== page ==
There is an inclination in business, work and society to
head for midstream, represented by all that is new and different.
Yet, intuitively, people feel far more comfortable on the
edges of the stream where life is familiar.
This is why workplace change creates so much uncertainty.
Some have learned to thrive on such change. In conversation
recently with an investment banker who had just turned 30,
he told me that he was looking forward to the possibility
“I know I have the skills and experience to walk
straight in to another job and the redundancy payout would
help a lot with my mortgage,” he said. Indeed he had
been working previously on a freelance basis with his bank,
only switching to a permanent job at the bank’s urging.
“It didn’t make much difference to me,”
In financial services his understanding of security is
founded entirely on the demand for his skills, rather than
on longevity of employment.
Today we seem to have entered a period, in-contrast to
the downsizing days of the 1990s, where companies are focusing
increasingly on retaining and training their staff. The
promise of a long-term career is once more on the table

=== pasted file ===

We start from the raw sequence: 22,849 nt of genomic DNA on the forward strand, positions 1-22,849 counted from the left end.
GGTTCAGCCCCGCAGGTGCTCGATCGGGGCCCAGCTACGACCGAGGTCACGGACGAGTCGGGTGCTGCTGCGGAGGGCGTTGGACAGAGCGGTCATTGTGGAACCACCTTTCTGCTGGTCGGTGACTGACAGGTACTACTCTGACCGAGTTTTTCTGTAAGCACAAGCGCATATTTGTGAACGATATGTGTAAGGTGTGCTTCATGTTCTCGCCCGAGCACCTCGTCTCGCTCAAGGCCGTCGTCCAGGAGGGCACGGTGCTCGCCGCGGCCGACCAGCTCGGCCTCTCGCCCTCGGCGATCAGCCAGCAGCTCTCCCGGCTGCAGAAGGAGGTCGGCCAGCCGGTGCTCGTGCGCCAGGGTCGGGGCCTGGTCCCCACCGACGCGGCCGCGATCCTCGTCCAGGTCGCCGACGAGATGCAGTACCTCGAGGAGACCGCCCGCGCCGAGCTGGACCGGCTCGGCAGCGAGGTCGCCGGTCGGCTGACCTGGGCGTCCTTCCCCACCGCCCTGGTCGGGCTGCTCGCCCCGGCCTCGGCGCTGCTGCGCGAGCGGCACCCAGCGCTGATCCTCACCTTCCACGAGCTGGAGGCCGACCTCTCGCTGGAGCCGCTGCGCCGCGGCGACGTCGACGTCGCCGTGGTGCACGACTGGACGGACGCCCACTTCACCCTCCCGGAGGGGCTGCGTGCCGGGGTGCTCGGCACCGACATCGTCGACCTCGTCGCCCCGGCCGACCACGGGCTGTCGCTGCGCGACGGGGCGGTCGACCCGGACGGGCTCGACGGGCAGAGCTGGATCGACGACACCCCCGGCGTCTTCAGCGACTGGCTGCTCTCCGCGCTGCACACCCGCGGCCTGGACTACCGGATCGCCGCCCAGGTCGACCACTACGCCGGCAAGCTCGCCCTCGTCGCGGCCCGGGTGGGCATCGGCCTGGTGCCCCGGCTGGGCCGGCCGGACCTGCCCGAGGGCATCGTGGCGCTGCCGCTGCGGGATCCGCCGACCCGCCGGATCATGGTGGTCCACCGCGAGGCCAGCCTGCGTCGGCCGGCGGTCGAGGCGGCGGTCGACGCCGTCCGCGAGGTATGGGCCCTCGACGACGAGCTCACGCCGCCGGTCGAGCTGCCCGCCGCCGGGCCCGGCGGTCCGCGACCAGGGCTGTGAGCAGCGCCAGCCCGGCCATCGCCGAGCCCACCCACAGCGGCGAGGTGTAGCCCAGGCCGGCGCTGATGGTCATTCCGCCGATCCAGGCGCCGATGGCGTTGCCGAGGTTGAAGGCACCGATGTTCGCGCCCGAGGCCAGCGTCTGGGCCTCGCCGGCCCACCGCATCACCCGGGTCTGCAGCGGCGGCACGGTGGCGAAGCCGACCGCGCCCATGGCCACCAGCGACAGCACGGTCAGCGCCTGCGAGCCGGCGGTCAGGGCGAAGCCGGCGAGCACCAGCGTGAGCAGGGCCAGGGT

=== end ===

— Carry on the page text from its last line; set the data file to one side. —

with one or two caveats.
The caveats are all about adaptability and flexibility.
How willing are employees to change the way they work? How
do they feel about going overseas? How much will they welcome
retraining and redeployment?
But these are in-house issues for employers who too often
forget, in a kind of collective myopia that can grip whole
organisations, that external forces are also influencing
their markets, including the labour market.
These forces are conveniently wrapped-up in terms such
as “globalisation” and the “greening of
society” that disguise more complex changes in attitudes
influencing the way we live and behave.
Companies have been slow, for example, to recognise the
anti-work ethic that has emerged in the past few years.
This, I should hasten to add, is not about an abandonment
of the work ethic but a redirection of interests beyond
In its most damaging manifestation it is happening within
companies among people who have lost interest in their jobs
but who continue to draw their salaries. A recent article
in Evolve, a magazine published by Kenexa, an HR consulting
and software business, called such people “Happy Slackeys.”
“Happy Slackeys are those who harbour no real dissatisfaction
with the company,” wrote Jeffrey Jolton, Kenexa’s